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Oppose the Wars?

July 3, 2006 by  


By Dr. Aslam Abdullah

Within the Muslim American communities there are two currents about the wars in Afghanistan and Iraq. There are those who support these wars openly but condemn them in private. They do so for reasons of political expediency as they don’t want to be seen as opposed to the administration’s line of thinking. There are also those who oppose these wars on the grounds that they are hurting Muslims and causing death and destruction of Muslims.

Both these positions can be questioned on the basis of international law and above all Islamic perspectives. Those who are promoting war for political expediency are showing their opportunism at a time when much more is at stake than the image of a few individuals and organizations in the eyes of the Bush Administration. Decisions pertaining to the life and death of individuals must not be an act of opportunism. They have to be based on consistent legitimate principles.

Those who oppose the war because it is killing Muslims are doing so for emotional and sectarian reasons, rather than anything else. If killing of Muslims were a major concern, Muslims all over the world would not have divided them in pro-Iranian and pro-Iraqi camps during the Iran-Iraq war that caused millions of Muslims to die or suffer. Muslims would not have allowed the killing of innocents by those who call themselves Iraqi insurgents.

The only reason one can oppose these two wars is that they are foundationally immoral and have led to violence that spirals out of control. Both wars were launched on the basis of construed lies and twisted facts. Both wars were launched to avert the sense of embarrassment resulting from the September 11 attacks. According to rhetoric used to justify the wars, we were not fighting the Afghan people, rather we were after Al-Qaeda, a name that we gave to the outfit operated by Osama Bin Laden.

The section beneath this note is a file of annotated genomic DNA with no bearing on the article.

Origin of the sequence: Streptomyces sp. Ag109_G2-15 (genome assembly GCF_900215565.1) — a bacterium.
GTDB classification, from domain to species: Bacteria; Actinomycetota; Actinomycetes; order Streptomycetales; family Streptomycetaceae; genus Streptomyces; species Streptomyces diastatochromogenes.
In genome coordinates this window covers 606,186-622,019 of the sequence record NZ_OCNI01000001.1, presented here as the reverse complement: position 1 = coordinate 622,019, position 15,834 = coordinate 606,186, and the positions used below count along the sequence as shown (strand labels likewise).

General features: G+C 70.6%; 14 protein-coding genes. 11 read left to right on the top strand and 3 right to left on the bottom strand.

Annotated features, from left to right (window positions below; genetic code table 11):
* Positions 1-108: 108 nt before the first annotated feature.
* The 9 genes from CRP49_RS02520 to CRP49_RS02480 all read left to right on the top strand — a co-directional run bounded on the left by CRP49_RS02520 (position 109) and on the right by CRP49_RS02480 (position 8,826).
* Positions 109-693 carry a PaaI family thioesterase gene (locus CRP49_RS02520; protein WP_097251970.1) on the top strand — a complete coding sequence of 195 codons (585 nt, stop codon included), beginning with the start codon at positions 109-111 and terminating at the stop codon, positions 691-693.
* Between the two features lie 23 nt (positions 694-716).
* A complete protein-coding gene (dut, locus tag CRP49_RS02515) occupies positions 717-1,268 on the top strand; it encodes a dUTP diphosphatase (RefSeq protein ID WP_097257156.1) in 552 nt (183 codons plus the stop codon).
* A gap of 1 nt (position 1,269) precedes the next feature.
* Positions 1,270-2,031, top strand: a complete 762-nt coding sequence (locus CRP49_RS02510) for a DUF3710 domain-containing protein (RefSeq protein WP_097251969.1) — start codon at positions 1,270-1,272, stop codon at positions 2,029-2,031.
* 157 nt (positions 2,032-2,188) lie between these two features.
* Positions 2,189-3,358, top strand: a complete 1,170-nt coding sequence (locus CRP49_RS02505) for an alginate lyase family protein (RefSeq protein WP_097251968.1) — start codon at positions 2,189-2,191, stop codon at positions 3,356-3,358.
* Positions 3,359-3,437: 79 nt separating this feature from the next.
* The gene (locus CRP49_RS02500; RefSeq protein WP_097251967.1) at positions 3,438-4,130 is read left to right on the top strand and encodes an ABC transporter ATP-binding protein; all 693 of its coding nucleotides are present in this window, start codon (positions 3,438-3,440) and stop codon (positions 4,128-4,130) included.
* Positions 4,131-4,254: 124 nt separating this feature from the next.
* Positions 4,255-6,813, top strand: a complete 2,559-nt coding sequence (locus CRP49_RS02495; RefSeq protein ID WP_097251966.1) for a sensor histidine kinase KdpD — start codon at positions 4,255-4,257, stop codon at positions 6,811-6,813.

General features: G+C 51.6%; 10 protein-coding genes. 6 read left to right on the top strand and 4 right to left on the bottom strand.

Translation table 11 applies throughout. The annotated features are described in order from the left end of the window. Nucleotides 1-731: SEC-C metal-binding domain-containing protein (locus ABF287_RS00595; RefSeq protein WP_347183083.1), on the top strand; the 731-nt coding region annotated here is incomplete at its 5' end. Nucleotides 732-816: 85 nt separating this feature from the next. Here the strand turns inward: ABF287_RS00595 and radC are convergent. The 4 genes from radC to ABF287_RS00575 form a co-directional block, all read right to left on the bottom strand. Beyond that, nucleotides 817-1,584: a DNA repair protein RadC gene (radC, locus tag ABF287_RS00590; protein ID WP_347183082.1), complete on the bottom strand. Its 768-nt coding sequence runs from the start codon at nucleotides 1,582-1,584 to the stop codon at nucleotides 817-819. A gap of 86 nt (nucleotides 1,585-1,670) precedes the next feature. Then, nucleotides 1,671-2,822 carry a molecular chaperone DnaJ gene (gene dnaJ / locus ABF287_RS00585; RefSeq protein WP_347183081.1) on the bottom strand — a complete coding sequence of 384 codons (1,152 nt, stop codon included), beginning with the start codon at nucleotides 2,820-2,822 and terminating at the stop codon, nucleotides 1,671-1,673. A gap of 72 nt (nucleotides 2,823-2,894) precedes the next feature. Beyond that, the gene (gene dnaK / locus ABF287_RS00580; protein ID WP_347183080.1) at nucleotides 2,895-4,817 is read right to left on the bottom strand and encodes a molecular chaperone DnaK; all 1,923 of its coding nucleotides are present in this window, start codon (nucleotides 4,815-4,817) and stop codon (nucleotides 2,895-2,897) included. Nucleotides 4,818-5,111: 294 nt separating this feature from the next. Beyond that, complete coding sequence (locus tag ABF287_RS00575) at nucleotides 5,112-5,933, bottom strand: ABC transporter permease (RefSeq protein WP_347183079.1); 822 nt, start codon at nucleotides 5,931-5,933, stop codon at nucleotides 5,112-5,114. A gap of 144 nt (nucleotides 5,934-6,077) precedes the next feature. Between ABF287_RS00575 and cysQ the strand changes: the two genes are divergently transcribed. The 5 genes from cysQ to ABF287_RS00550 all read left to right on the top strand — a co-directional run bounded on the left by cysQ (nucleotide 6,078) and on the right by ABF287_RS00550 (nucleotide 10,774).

However, the invasion of Afghanistan was opposed by all Muslims, and is increasingly resented by Muslims within Afghanistan, some of whom now look back on the time of the Taliban with fond memories of security (however harsh).

Around the world, Muslims and non-Muslims oppose the invasion and misapplied occupation of Iraq. The evidence that emerges and piles on itself every day reveals that those who launched the war considered it an essential and unavoidable central strategy of a long-term agenda, so essential that even the thinnest pretext was trumpeted in a vain attempt to provide a justification. The emperor is wearing no clothes. They twisted facts, concocted lies and tried to manipulate American and world opinion to justify the invasion.

The horror of these two wars has caused the deaths of hundreds of thousands of people, and the injury and maiming of millions.

It is this immorality that must be opposed. We Muslims must oppose the callous and wanton slaughter that has embraced Afghanistan and Iraq on the basis of its being so morally reprehensible. Opposition to the war is in fact the purest form of patriotism, because it is an opposition to actions and patterns of action (torture, revenge, unprovoked invasion, wholesale murder, callous disregard for duties to preserve domestic economic and public welfare), themselves inimical to America’s core values.

As a community that believes in principles, we must be prepared to speak the truth and be willing to face consequences. Our world image must be built on standing for the truth and for principles principles, something that a great majority of our leadership has not shown so far.

Even in the improbable event of American military victories in Iraq and Afghanistan, the war dead will include the moral high ground and the moral fiber of America, and in fact the core values that once made her strong.

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